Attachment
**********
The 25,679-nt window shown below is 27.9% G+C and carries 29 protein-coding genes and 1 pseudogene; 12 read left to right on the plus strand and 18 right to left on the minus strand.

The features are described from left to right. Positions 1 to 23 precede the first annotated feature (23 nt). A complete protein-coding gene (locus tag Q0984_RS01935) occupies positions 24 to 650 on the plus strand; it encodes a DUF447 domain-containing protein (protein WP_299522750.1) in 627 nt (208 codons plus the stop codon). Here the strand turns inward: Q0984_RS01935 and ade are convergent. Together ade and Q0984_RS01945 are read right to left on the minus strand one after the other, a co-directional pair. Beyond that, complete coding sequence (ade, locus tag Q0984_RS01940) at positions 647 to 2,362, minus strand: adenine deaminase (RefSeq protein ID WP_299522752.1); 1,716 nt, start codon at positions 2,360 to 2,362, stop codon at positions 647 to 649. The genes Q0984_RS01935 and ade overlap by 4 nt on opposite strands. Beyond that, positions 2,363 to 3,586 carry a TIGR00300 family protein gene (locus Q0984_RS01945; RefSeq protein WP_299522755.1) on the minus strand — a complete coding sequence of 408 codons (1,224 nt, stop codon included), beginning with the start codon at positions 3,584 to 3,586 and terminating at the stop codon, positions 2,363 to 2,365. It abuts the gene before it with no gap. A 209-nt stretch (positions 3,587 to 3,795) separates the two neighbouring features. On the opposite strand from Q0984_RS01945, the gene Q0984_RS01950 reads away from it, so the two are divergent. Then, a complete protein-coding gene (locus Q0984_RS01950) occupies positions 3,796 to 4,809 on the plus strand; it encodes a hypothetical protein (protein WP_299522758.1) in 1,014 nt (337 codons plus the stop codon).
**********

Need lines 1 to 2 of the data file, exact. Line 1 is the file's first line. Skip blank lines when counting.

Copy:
The 25,679-nt window shown below is 27.9% G+C and carries 29 protein-coding genes and 1 pseudogene; 12 read left to right on the plus strand and 18 right to left on the minus strand.

The features are described from left to right. Positions 1 to 23 precede the first annotated feature (23 nt). A complete protein-coding gene (locus tag Q0984_RS01935) occupies positions 24 to 650 on the plus strand; it encodes a DUF447 domain-containing protein (protein WP_299522750.1) in 627 nt (208 codons plus the stop codon). Here the strand turns inward: Q0984_RS01935 and ade are convergent. Together ade and Q0984_RS01945 are read right to left on the minus strand one after the other, a co-directional pair. Beyond that, complete coding sequence (ade, locus tag Q0984_RS01940) at positions 647 to 2,362, minus strand: adenine deaminase (RefSeq protein ID WP_299522752.1); 1,716 nt, start codon at positions 2,360 to 2,362, stop codon at positions 647 to 649. The genes Q0984_RS01935 and ade overlap by 4 nt on opposite strands. Beyond that, positions 2,363 to 3,586 carry a TIGR00300 family protein gene (locus Q0984_RS01945; RefSeq protein WP_299522755.1) on the minus strand — a complete coding sequence of 408 codons (1,224 nt, stop codon included), beginning with the start codon at positions 3,584 to 3,586 and terminating at the stop codon, positions 2,363 to 2,365. It abuts the gene before it with no gap. A 209-nt stretch (positions 3,587 to 3,795) separates the two neighbouring features. On the opposite strand from Q0984_RS01945, the gene Q0984_RS01950 reads away from it, so the two are divergent. Then, a complete protein-coding gene (locus Q0984_RS01950) occupies positions 3,796 to 4,809 on the plus strand; it encodes a hypothetical protein (protein WP_299522758.1) in 1,014 nt (337 codons plus the stop codon).